Since DHCP-PD is used, if the CM reboot or loses the upstream, the PDs go away and there is no way for the customer equipment to know this. I've solved this with my CG3000DCR by using a periodic cron job that tries a ping and repeating the PD requests if the ping fails. The CM could send a FORCERENEW on reboot (as per RFC3203) if the CM was keeping up with 2001 standards or better yet remember the prior allocations or send a RECONFIGURE (in the DHCPv6 spec RFC3315). OTOH a lot of client DHCP software doesn't respond properly to FORCERENEW or RECONFIGURE (such is the nature of standards conformance).
There is no need to contact support to get IPv6 working unless you need to swap out a CM that doesn't support IPv6 (and are leasing the CM). The prefix allocated to the CM is automatically set up and you can log into the CM and see it. Setting up the DHCPv6-PD client software is your responsibility, not Comcast support.
If you need IPv6 rDNS you do need to contact Comcast support. If you have a very small number of hosts with fixed addresses, you can rely on Comcast DNS servers and provide that short list to support. If you have a lot of hosts with fixed address, then a better idea is asking Comcast support to set up IPv6 DNS delegation for the rDNS zone. If none of this makes sense to you then you should probably not be running rDNS. If you have name servers of your own (not a service that does forward DNS only) then it is up to you to set up your rDNS zones on those nameservers. You can do that ahead of requesting the rDNS delegation which then allows comcast to test. Making the request on this forum seems to be better than contacting support directly and starting at the bottom of the support hierarchy and getting someone that doesn't really understand what IPv6 is let alone what to do and is reluctant to admit that and escallate.
One thing to keep in mind is that if you also have another IPv6 address space, such as a tunnel (for example Hurricane Electric), then you need to be sure that you forward to either the tunnel or directly to the Comcast CM based on IPv6 source address on the packets. The CM will not forward packets with source addresses that it did not assign (an HE tunnel will which might not be a good thing). If you have trouble setting this up you can forward to the tunnel until you are ready to take down the tunnel and rely on Comcast IPv6.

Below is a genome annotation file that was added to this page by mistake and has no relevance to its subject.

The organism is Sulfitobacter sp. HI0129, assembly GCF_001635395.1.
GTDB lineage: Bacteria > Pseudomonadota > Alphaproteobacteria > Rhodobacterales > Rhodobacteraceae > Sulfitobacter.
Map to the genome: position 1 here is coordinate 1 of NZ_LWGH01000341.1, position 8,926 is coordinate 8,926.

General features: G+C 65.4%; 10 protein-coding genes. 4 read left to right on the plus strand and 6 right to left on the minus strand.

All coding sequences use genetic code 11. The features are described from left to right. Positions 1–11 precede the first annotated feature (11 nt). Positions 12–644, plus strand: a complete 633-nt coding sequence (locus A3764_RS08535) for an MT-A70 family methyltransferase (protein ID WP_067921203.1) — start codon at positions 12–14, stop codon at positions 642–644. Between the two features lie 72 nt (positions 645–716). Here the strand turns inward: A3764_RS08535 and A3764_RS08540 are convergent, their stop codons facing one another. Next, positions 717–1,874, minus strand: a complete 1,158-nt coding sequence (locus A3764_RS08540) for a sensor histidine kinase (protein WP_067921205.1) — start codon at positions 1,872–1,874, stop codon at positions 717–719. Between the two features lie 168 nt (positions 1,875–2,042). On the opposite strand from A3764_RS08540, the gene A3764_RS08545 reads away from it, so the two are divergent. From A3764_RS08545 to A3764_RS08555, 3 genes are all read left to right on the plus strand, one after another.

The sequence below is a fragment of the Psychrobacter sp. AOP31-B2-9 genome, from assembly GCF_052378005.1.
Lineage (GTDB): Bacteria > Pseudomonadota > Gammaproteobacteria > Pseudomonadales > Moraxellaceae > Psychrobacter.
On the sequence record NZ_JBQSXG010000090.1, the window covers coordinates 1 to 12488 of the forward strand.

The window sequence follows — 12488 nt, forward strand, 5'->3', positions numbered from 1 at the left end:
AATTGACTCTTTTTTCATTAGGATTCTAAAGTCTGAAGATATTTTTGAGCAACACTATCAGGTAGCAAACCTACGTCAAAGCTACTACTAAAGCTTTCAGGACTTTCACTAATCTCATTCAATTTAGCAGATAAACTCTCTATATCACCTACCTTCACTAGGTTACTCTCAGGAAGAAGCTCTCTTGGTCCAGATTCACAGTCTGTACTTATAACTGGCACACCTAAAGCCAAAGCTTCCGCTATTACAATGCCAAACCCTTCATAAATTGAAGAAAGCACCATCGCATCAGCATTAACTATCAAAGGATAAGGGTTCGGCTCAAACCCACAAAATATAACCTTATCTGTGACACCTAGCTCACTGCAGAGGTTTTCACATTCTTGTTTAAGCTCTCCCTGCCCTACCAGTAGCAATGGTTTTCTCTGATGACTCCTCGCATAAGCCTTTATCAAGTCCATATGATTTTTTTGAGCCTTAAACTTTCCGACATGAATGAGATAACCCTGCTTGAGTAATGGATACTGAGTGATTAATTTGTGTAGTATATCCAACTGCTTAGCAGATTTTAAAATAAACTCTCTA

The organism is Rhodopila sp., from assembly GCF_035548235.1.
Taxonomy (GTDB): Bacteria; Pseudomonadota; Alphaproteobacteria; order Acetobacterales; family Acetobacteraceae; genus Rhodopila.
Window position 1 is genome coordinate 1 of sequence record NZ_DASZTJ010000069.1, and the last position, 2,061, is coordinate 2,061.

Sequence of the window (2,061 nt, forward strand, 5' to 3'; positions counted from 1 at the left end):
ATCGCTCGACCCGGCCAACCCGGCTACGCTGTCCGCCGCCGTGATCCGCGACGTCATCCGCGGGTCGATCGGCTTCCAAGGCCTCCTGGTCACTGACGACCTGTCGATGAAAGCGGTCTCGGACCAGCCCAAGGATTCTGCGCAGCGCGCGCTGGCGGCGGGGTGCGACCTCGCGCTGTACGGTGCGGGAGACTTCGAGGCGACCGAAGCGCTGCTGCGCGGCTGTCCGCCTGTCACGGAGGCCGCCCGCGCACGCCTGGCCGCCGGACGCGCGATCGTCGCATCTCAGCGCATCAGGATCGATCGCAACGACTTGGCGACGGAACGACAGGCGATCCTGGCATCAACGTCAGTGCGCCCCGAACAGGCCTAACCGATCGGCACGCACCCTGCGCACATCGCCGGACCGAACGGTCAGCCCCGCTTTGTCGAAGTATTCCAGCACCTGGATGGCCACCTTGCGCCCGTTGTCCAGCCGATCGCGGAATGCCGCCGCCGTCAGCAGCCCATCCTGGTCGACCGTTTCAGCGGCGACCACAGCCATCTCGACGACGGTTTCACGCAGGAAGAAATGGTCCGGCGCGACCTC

In summary, Comcast IPv6 is now very useable. Congratulations to Comcast for finally putting all the pieces together. If I got anything wrong in this summary or missed any major points then please reply and correct my mistakes.
[Now if only Verizon and others would get a clue.]
Additional local data points
Here is a quote from an email dated January 17, 2013 mentioning Comcast IPv6 service: "Appointment window was 12-2 PM. The Comcast tech arrived about 12:30. Around 2 I was looking at ipv6-test.com via Comcast Business Internet."
This connection uses an SB6121 and an Apple Airport Extreme as described elsewhere in a pinned article. I see much of my Internet traffic using IPv6.
About a year ago, at a local school, Comcast swapped out the old SCM gateway for a DPC3941B. Again, IPv6 was immediately available to all clients.
Bottom line: IPv6 service is and has been robust and reliable here in Plymouth, Michigan.
Hi Networkdude and welcome to the forums! Since the IPv6 static is prefix delegation, it should be possible to configure the firewall although since that would be a network issue, I would definitely reach out for further assistance to the company IT person(s). If you have any other questions or concerns, please let us know!
Your reply makes no sense. Is it static or DHCPv6-PD? Is there a way to use IPv6 without prefix delegation? There are firewall vendors that do not support PD or DHCPv6, such as Palo Alto Networks.
With IPv6 IPs, Comcast has configured it to be very hands-off from our side. It was configured so that there was no manual assignment of an IPv6, due to their more complex nature. The IPv6 static IPs based are not able to be on a delegated prefix the CMTS needs to dynamically assign a static IPv6 to those devices.
"Is it static or DHCPv6-PD?"
Simply, "Yes." Comcast_Gina's reply implies that Comcast administratively provisions a fixed prefix reservation which produces the effect of a static prefix assignment to the customer equipment. From the customer viewpoint, use of prefix delegation via DHCPv6-PD then is the same as use of a manually configured prefix.
Of course, this is no help if the customer's firewall is the first device connected to the modem and does not properly handle IPv6 prefix delegation. The workaround is pass-though of the DHCPv6 traffic to a downstream premises router that does handle prefix delegation for the local LAN segmants.
Thanks so much for taking the time to reach back out to us with your concerns. The IPV6 addresses are considered static as they are owned by your account and will consistently be available to you. The CMTS will dynamically assign to your device. Were there any further questions or concerns regarding your IPV6 addresses that I can assist you with.